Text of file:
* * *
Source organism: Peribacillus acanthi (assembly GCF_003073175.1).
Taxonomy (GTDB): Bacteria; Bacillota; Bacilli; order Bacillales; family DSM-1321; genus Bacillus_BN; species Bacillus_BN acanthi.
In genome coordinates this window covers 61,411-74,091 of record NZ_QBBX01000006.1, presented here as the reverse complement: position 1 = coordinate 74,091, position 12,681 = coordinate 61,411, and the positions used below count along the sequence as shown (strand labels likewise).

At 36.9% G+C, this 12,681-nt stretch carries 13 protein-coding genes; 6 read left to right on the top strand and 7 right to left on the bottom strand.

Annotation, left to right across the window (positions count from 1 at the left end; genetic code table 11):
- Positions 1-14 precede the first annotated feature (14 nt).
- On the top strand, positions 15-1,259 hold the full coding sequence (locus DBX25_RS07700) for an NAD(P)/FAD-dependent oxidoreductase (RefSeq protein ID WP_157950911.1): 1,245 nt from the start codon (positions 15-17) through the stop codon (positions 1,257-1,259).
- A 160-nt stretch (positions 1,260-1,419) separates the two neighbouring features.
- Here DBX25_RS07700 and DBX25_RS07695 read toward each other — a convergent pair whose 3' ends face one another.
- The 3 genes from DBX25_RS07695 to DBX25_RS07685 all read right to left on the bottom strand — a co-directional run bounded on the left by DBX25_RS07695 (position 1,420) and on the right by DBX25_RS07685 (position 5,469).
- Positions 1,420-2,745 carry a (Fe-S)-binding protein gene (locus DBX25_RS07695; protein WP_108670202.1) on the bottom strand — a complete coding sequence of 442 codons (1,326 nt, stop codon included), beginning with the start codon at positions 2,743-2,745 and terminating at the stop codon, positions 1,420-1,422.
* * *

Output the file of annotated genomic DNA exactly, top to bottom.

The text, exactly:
Source organism: Peribacillus acanthi (assembly GCF_003073175.1).
Taxonomy (GTDB): Bacteria; Bacillota; Bacilli; order Bacillales; family DSM-1321; genus Bacillus_BN; species Bacillus_BN acanthi.
In genome coordinates this window covers 61,411-74,091 of record NZ_QBBX01000006.1, presented here as the reverse complement: position 1 = coordinate 74,091, position 12,681 = coordinate 61,411, and the positions used below count along the sequence as shown (strand labels likewise).

At 36.9% G+C, this 12,681-nt stretch carries 13 protein-coding genes; 6 read left to right on the top strand and 7 right to left on the bottom strand.

Annotation, left to right across the window (positions count from 1 at the left end; genetic code table 11):
- Positions 1-14 precede the first annotated feature (14 nt).
- On the top strand, positions 15-1,259 hold the full coding sequence (locus DBX25_RS07700) for an NAD(P)/FAD-dependent oxidoreductase (RefSeq protein ID WP_157950911.1): 1,245 nt from the start codon (positions 15-17) through the stop codon (positions 1,257-1,259).
- A 160-nt stretch (positions 1,260-1,419) separates the two neighbouring features.
- Here DBX25_RS07700 and DBX25_RS07695 read toward each other — a convergent pair whose 3' ends face one another.
- The 3 genes from DBX25_RS07695 to DBX25_RS07685 all read right to left on the bottom strand — a co-directional run bounded on the left by DBX25_RS07695 (position 1,420) and on the right by DBX25_RS07685 (position 5,469).
- Positions 1,420-2,745 carry a (Fe-S)-binding protein gene (locus DBX25_RS07695; protein WP_108670202.1) on the bottom strand — a complete coding sequence of 442 codons (1,326 nt, stop codon included), beginning with the start codon at positions 2,743-2,745 and terminating at the stop codon, positions 1,420-1,422.